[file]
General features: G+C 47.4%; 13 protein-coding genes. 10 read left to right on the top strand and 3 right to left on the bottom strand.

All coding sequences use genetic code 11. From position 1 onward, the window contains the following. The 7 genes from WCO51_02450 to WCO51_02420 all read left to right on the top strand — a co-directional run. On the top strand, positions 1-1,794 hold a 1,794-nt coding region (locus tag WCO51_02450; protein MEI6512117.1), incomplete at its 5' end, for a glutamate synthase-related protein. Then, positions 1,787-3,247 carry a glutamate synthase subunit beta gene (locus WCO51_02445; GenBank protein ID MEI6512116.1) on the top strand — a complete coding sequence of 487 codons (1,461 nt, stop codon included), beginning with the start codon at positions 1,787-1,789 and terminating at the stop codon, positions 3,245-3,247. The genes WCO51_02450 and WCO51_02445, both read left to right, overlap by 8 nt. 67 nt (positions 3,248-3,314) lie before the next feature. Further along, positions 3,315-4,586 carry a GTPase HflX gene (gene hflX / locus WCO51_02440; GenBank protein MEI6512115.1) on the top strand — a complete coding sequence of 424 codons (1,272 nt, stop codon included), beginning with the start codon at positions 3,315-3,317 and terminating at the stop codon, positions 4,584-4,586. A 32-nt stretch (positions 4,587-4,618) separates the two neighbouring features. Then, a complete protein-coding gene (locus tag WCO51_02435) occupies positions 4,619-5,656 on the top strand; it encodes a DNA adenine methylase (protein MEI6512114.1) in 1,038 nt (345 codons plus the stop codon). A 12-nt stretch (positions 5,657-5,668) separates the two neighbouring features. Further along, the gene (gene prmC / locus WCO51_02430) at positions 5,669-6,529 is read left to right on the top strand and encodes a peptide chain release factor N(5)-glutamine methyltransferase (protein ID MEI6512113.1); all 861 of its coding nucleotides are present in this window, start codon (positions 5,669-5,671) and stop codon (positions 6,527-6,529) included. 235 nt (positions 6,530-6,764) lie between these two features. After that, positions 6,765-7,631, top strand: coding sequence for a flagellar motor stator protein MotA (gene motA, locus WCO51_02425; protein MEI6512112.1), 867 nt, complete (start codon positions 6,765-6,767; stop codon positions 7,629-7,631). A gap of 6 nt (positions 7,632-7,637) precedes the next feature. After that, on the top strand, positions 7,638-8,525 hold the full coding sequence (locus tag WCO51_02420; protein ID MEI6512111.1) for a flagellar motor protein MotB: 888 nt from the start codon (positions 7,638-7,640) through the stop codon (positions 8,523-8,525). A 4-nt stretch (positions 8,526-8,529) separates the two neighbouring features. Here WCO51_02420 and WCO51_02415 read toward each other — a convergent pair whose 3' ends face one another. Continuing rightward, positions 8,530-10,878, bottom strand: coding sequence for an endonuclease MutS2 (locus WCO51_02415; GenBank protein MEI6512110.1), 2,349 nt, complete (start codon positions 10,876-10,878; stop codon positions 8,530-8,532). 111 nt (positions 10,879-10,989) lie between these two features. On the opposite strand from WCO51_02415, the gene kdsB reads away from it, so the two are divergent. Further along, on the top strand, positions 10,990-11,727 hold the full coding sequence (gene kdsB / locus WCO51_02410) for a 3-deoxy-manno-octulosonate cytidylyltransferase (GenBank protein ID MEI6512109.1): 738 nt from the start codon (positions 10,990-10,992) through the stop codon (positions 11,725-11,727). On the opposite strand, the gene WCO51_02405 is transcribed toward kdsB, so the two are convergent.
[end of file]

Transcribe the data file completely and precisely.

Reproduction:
General features: G+C 47.4%; 13 protein-coding genes. 10 read left to right on the top strand and 3 right to left on the bottom strand.

All coding sequences use genetic code 11. From position 1 onward, the window contains the following. The 7 genes from WCO51_02450 to WCO51_02420 all read left to right on the top strand — a co-directional run. On the top strand, positions 1-1,794 hold a 1,794-nt coding region (locus tag WCO51_02450; protein MEI6512117.1), incomplete at its 5' end, for a glutamate synthase-related protein. Then, positions 1,787-3,247 carry a glutamate synthase subunit beta gene (locus WCO51_02445; GenBank protein ID MEI6512116.1) on the top strand — a complete coding sequence of 487 codons (1,461 nt, stop codon included), beginning with the start codon at positions 1,787-1,789 and terminating at the stop codon, positions 3,245-3,247. The genes WCO51_02450 and WCO51_02445, both read left to right, overlap by 8 nt. 67 nt (positions 3,248-3,314) lie before the next feature. Further along, positions 3,315-4,586 carry a GTPase HflX gene (gene hflX / locus WCO51_02440; GenBank protein MEI6512115.1) on the top strand — a complete coding sequence of 424 codons (1,272 nt, stop codon included), beginning with the start codon at positions 3,315-3,317 and terminating at the stop codon, positions 4,584-4,586. A 32-nt stretch (positions 4,587-4,618) separates the two neighbouring features. Then, a complete protein-coding gene (locus tag WCO51_02435) occupies positions 4,619-5,656 on the top strand; it encodes a DNA adenine methylase (protein MEI6512114.1) in 1,038 nt (345 codons plus the stop codon). A 12-nt stretch (positions 5,657-5,668) separates the two neighbouring features. Further along, the gene (gene prmC / locus WCO51_02430) at positions 5,669-6,529 is read left to right on the top strand and encodes a peptide chain release factor N(5)-glutamine methyltransferase (protein ID MEI6512113.1); all 861 of its coding nucleotides are present in this window, start codon (positions 5,669-5,671) and stop codon (positions 6,527-6,529) included. 235 nt (positions 6,530-6,764) lie between these two features. After that, positions 6,765-7,631, top strand: coding sequence for a flagellar motor stator protein MotA (gene motA, locus WCO51_02425; protein MEI6512112.1), 867 nt, complete (start codon positions 6,765-6,767; stop codon positions 7,629-7,631). A gap of 6 nt (positions 7,632-7,637) precedes the next feature. After that, on the top strand, positions 7,638-8,525 hold the full coding sequence (locus tag WCO51_02420; protein ID MEI6512111.1) for a flagellar motor protein MotB: 888 nt from the start codon (positions 7,638-7,640) through the stop codon (positions 8,523-8,525). A 4-nt stretch (positions 8,526-8,529) separates the two neighbouring features. Here WCO51_02420 and WCO51_02415 read toward each other — a convergent pair whose 3' ends face one another. Continuing rightward, positions 8,530-10,878, bottom strand: coding sequence for an endonuclease MutS2 (locus WCO51_02415; GenBank protein MEI6512110.1), 2,349 nt, complete (start codon positions 10,876-10,878; stop codon positions 8,530-8,532). 111 nt (positions 10,879-10,989) lie between these two features. On the opposite strand from WCO51_02415, the gene kdsB reads away from it, so the two are divergent. Further along, on the top strand, positions 10,990-11,727 hold the full coding sequence (gene kdsB / locus WCO51_02410) for a 3-deoxy-manno-octulosonate cytidylyltransferase (GenBank protein ID MEI6512109.1): 738 nt from the start codon (positions 10,990-10,992) through the stop codon (positions 11,725-11,727). On the opposite strand, the gene WCO51_02405 is transcribed toward kdsB, so the two are convergent.